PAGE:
I don’t need to tell anyone that we are living in strange and frightening times. The world is changing in innumerable ways and it seems like society — and the people who make it up — are flailing in response. One of my only real consolations in this situation is that people have felt this way for a long time; there is hardly a time in history where people haven’t felt like things were coming apart at the seams.
As we saw a couple weeks ago in the series on understanding biblical genres, this season where nothing seems normal or in control is precisely the kind of situation for which Apocalyptic was created. And as it happens, today’s Epistle reading from 1 Peter contains a kind of ‘mini-Apocalypse’ that, I think, offers some very helpful advice that counters a lot of the more apocalyptic-minded rhetoric coming from Christians today. The text reads:
Beloved, do not be surprised at the fiery ordeal that is taking place among you to test you, as though something strange were happening to you. But rejoice insofar as you are sharing Christ’s sufferings, so that you may also be glad and shout for joy when his glory is revealed. If you are reviled for the name of Christ, you are blessed, because the spirit of glory, which is the Spirit of God, is resting on you. Humble yourselves therefore under the mighty hand of God, so that he may exalt you in due time. Cast all your anxiety on him, because he cares for you. Discipline yourselves, keep alert. Like a roaring lion your adversary the devil prowls around, looking for someone to devour. Resist him, steadfast in your faith, for you know that your brothers and sisters in all the world are undergoing the same kinds of suffering. And after you have suffered for a little while, the God of all grace, who has called you to his eternal glory in Christ, will himself restore, support, strengthen, and establish you. To him be the power forever and ever. Amen. (1 Peter 4.12-14, 5.6-11)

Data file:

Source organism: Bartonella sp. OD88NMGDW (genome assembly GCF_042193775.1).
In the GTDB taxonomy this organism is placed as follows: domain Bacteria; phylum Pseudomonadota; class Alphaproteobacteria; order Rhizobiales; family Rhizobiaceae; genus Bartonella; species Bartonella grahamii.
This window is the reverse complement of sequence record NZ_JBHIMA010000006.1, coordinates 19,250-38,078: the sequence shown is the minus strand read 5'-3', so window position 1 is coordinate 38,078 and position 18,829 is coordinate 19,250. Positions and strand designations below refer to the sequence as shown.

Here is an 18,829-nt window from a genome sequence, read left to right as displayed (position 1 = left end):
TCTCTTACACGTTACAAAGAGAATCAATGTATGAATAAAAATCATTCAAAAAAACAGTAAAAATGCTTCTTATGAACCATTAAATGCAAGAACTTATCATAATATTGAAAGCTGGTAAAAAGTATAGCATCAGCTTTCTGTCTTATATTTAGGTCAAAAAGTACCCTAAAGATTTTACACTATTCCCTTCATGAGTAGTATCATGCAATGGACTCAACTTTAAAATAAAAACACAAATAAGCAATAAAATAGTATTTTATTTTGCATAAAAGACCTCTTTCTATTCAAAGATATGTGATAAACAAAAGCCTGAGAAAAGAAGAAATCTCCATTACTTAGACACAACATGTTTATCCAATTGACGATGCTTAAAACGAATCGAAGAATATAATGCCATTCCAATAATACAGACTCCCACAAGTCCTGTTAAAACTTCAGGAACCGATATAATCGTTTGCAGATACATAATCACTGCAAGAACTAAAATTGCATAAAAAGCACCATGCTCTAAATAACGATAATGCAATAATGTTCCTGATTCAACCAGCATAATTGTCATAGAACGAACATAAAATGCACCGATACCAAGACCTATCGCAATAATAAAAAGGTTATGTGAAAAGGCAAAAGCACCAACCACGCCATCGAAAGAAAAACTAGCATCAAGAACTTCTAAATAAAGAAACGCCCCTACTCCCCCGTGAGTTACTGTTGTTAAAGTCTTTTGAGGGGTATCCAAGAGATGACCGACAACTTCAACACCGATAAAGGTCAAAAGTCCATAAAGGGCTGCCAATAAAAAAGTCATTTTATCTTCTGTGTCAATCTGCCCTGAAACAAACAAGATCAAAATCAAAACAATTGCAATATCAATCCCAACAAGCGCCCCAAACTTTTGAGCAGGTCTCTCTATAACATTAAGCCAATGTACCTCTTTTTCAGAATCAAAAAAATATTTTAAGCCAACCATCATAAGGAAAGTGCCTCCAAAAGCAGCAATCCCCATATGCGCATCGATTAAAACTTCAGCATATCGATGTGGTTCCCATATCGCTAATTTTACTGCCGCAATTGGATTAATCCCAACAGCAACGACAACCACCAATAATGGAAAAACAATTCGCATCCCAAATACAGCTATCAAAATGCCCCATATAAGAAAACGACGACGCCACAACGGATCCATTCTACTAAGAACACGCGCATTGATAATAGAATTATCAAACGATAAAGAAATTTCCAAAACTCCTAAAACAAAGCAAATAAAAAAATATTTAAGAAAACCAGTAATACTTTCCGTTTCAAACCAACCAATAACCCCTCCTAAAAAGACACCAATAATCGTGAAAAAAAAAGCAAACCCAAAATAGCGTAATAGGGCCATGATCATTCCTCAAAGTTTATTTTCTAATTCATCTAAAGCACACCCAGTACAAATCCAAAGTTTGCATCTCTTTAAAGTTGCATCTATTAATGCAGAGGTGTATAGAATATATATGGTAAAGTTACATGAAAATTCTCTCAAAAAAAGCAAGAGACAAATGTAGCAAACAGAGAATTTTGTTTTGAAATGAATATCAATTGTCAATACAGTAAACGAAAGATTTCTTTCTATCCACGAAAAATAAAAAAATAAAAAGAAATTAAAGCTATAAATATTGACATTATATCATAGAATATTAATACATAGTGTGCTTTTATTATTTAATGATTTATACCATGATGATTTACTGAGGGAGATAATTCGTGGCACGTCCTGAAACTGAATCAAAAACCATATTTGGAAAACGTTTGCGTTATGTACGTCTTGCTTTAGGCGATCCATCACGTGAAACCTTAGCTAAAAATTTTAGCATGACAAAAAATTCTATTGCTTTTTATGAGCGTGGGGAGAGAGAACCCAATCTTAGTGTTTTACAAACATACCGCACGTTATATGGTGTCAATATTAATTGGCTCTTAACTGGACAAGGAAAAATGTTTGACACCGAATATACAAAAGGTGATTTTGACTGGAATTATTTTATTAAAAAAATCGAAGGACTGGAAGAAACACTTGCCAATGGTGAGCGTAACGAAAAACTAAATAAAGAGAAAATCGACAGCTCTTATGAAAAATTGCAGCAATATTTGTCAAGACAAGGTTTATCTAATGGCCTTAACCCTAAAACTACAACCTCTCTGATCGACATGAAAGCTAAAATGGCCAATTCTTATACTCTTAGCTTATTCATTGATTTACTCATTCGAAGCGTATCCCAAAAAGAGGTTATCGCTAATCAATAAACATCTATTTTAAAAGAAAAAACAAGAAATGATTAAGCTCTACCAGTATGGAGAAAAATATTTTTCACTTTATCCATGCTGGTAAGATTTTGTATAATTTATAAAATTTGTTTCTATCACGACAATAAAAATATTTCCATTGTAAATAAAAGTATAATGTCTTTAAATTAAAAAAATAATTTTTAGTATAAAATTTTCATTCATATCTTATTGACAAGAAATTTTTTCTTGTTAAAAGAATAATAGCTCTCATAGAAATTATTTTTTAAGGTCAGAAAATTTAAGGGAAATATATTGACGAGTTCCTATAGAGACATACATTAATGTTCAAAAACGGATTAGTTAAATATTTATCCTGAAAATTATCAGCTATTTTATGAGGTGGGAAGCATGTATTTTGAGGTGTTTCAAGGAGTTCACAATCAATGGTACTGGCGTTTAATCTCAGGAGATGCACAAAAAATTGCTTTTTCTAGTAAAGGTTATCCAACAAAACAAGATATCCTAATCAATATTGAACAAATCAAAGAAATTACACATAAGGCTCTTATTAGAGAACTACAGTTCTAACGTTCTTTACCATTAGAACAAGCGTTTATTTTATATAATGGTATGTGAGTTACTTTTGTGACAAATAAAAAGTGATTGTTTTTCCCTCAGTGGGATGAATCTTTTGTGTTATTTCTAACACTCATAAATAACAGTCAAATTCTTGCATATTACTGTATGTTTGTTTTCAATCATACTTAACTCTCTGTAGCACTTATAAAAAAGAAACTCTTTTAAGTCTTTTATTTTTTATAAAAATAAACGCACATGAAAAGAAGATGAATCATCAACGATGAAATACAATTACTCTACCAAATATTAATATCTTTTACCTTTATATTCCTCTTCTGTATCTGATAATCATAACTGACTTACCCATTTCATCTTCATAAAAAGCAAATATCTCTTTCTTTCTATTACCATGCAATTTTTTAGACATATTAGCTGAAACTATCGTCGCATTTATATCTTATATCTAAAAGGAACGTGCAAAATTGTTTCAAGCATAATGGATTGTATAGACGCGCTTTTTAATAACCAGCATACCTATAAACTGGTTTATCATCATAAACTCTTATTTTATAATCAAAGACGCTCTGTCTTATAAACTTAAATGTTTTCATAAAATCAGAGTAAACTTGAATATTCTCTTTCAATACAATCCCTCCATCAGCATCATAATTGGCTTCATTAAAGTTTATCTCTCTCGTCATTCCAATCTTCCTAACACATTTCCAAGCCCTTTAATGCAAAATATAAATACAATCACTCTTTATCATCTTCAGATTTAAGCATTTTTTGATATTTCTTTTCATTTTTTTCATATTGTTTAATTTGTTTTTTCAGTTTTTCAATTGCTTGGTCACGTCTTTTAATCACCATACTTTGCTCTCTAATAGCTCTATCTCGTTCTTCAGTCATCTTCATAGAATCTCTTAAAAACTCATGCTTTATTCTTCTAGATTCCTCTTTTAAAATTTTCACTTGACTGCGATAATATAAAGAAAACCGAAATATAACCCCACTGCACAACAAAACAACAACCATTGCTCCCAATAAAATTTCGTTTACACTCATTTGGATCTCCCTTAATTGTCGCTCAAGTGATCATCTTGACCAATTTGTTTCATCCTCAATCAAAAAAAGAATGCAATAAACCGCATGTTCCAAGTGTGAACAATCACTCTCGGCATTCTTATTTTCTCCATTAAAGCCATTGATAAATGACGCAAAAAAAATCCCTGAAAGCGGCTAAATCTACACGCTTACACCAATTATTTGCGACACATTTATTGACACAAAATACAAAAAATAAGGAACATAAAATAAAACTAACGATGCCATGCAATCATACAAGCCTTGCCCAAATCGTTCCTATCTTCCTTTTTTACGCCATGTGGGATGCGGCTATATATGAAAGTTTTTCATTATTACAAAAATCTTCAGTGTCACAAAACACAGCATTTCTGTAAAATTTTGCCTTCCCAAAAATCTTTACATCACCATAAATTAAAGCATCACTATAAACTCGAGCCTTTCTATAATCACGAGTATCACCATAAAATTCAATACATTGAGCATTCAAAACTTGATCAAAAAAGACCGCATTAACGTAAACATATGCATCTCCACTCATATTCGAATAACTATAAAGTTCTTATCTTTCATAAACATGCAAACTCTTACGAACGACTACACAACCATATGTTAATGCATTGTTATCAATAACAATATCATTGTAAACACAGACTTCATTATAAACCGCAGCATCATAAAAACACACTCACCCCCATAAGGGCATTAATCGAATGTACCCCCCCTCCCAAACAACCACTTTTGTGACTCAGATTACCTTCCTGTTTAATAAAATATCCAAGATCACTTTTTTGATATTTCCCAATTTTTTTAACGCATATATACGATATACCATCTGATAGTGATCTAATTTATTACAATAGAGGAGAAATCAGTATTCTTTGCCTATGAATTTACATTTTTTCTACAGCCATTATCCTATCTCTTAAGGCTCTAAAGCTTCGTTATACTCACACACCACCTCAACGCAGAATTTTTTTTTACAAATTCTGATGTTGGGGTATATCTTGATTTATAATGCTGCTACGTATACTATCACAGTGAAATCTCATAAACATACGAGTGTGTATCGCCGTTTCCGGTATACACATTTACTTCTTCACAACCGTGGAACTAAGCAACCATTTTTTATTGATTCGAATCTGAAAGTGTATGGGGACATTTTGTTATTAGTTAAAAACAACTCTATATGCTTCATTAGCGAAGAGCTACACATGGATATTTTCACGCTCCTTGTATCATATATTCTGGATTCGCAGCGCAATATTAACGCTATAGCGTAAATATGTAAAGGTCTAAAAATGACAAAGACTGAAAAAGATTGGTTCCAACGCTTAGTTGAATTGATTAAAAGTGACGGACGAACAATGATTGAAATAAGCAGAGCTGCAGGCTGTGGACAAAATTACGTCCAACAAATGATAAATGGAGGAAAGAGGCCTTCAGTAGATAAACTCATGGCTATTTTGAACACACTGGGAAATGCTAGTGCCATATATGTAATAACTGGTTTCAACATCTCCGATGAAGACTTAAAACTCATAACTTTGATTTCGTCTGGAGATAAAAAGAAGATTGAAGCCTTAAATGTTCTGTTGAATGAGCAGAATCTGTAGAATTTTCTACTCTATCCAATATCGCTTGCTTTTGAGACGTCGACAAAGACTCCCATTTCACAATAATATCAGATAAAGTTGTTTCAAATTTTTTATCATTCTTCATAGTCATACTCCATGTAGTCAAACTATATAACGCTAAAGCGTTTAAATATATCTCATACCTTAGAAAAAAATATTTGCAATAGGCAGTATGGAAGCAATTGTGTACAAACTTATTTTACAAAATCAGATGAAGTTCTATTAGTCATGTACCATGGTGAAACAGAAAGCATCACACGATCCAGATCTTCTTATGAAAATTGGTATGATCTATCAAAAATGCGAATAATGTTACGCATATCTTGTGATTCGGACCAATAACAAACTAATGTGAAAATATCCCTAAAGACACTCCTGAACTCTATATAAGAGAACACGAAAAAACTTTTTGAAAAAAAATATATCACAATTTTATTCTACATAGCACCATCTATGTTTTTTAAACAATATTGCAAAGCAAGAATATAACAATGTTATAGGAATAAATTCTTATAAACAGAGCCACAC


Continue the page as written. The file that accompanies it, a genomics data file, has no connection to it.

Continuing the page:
Here we have words written to a community experiencing genuine persecution (not the fake ‘persecutions’ dreamed up by so many Christian demagogues in North America these days to stoke the fears of their congregants). The advice to this community is simple but effective:
- Don’t be surprised: The world has always been in crisis somewhere; no one should ever be surprised when that crisis starts to touch their lives. This is particularly true for Christians, because inasmuch as we live like Christ, we will always be speaking truth to power, calling for social and economic justice, and living lives that get in the way of ‘the way the world works’ — precisely the things that attract the negative attention of the powerful and would-be oppressors. (And if we should find ourselves on the side of the powerful and oppressors, we need to really examine ourselves and values and make sure they actually align with the life and teaching of Christ!)
- Whenever we find ourselves suffering for doing the right thing, we can rejoice in the fact that we are living in solidarity with Christ. (While the Epistles of Peter definitely have their own perspective on things, as we saw back in 2021, this participatory understanding of our relationship to Christ is a major part of Paul’s teaching as well.)